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Falling sphere viscometers

Creeping flow past a sphere.

Stokes' law is the basis of the falling sphere viscometer, in which the fluid is stationary in a vertical glass tube. A sphere of known size and density is allowed to descend through the liquid. If correctly selected, it reaches terminal velocity, which can be measured by the time it takes to pass two marks on the tube. Electronic sensing can be used for opaque fluids. Knowing the terminal velocity, the size and density of the sphere, and the density of the liquid, Stokes' law can be used to calculate the viscosity of the fluid. A series of steel ball bearings of different diameter is normally used in the classic experiment to improve the accuracy of the calculation. The school experiment uses glycerine as the fluid, and the technique is used industrially to check the viscosity of fluids used in processes. It includes many different oils, and polymer liquids such as solutions. In 1851, George Gabriel Stokes derived an expression for the frictional force (also called drag force) exerted on spherical objects with very small Reynolds numbers(e.g., very small particles) in a continuous viscous fluid by changing the small fluid-mass limit of the generally unsolvable Navier-Stokes equations:

where:
   

F is the frictional force, r is the radius of the spherical object, is the fluid viscosity, and v is the particle's velocity.

If the particles are falling in the viscous fluid by their own weight, then a terminal velocity, also known as the settling velocity, is reached when this frictional force

combined with the buoyant force exactly balance the gravitational force. The resulting settling velocity (or terminal velocity) is given by:

where:


Vs is the particles' settling velocity (m/s) (vertically downwards if if p < f), r is the Stokes radius of the particle (m), g is the gravitational acceleration (m/s2),
p f

>

f,

upwards

    

is the density of the particles (kg/m3), is the density of the fluid (kg/m3), and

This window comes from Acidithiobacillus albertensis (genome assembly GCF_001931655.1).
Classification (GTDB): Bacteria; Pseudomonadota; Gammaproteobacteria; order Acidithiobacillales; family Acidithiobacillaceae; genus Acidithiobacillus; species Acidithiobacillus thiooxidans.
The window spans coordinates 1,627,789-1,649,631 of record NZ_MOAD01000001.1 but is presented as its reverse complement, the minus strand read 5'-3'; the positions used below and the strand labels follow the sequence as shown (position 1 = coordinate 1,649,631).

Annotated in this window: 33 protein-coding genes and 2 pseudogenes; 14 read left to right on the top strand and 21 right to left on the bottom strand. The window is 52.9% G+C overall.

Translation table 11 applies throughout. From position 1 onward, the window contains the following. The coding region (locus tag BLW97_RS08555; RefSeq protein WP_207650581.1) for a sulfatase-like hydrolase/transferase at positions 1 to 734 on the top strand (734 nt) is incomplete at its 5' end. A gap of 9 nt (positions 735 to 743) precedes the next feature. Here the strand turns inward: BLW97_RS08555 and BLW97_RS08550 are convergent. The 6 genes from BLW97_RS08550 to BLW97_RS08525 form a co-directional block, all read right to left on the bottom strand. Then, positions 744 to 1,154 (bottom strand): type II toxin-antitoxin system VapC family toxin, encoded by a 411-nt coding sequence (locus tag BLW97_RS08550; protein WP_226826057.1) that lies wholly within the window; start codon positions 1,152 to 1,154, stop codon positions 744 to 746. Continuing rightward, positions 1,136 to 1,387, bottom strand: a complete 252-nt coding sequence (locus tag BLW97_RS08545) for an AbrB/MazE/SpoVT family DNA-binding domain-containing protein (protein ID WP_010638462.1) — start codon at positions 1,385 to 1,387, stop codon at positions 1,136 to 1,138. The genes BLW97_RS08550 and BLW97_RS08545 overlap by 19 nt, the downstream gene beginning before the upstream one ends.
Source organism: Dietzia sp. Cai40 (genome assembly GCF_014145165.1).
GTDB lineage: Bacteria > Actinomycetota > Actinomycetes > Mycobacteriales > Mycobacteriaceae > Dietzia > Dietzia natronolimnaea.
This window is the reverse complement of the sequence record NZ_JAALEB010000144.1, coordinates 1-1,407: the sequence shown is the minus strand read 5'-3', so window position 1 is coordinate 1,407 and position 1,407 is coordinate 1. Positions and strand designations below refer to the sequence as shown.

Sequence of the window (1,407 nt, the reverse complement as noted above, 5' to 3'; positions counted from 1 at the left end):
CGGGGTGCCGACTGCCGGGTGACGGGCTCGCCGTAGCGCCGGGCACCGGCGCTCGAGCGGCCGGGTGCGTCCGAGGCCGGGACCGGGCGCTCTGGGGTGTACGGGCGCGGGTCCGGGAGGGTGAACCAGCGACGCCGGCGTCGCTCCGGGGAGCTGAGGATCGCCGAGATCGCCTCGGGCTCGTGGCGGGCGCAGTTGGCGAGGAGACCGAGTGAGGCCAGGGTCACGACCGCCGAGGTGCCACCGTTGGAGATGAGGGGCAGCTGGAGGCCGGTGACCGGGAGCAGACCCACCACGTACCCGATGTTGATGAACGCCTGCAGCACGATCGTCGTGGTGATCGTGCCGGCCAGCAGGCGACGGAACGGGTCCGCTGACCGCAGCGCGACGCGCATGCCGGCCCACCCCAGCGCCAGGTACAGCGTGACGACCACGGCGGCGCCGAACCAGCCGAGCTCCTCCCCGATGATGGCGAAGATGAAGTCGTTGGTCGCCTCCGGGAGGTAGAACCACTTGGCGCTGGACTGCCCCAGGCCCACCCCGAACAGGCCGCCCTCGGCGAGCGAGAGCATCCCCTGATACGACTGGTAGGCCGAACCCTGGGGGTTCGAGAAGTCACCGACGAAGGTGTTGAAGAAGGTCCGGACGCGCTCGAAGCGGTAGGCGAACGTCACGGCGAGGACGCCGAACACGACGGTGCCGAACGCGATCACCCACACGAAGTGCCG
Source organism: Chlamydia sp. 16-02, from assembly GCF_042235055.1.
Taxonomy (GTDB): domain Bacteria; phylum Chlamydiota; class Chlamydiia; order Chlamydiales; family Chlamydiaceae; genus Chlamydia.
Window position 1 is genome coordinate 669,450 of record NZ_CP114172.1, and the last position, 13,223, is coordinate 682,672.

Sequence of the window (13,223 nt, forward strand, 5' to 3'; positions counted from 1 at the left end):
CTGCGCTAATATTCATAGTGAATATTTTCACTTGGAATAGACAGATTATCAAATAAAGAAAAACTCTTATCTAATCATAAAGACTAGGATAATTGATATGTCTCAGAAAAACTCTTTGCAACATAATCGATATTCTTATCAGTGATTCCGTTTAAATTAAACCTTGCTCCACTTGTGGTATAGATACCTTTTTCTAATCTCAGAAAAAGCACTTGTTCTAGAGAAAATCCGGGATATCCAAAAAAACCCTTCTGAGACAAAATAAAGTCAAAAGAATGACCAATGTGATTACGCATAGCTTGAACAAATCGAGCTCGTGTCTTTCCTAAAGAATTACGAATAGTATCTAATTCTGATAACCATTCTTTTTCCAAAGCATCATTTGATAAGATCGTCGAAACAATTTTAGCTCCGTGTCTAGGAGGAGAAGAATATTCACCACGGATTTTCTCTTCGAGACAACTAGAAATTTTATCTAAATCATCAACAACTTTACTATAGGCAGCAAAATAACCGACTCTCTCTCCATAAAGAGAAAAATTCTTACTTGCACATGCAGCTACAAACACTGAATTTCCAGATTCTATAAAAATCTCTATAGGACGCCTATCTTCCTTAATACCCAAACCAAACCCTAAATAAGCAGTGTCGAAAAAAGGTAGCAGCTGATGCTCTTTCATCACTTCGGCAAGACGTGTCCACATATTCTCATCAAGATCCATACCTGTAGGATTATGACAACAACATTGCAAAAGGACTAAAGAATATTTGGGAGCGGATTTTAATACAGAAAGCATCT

is the (dynamic) fluid viscosity (Pa s). Note that Stokes flow is assumed, so the Reynolds number must be small. A limiting factor on the validity of this result is the Roughness of the sphere being used. A modification of the straight falling sphere viscometer is a rolling ball viscometer which times a ball rolling down a slope whilst immersed in the test fluid. This can be further improved by using a patented V plate which increases the number of rotations to distance traveled, allowing smaller more portable devices. This type of device is also suitable for ship board use.

Calorific value: y
y 2

Choose your type of fuel so you can determine its energy density.

Get the density from research institutions online (see Resources). Using gasoline as an example, the School of Oceanography at Washington University states that a U.S. gallon of premium gasoline has a density of 132 mega joules per gallon (132 Mj/gallon).
y 3

Convert gallons to liters by multiplying 132 by 0.266 to get 35. This is the Mega joules per liter (35 Mj/l).
y 4

Multiply 35 by 1,000 to get 35,000, equating to 35,000 kilo joules per liter (Kj/l is the unit of measurement generally used).
y 5

Divide 35,000 Kj/l by four. This assumes that one calorie equals four Joules. The result is the calorific value, which in this example indicates a U.S. gallon of premium gasoline has a calorific value of approximately 8,750 Kj/l.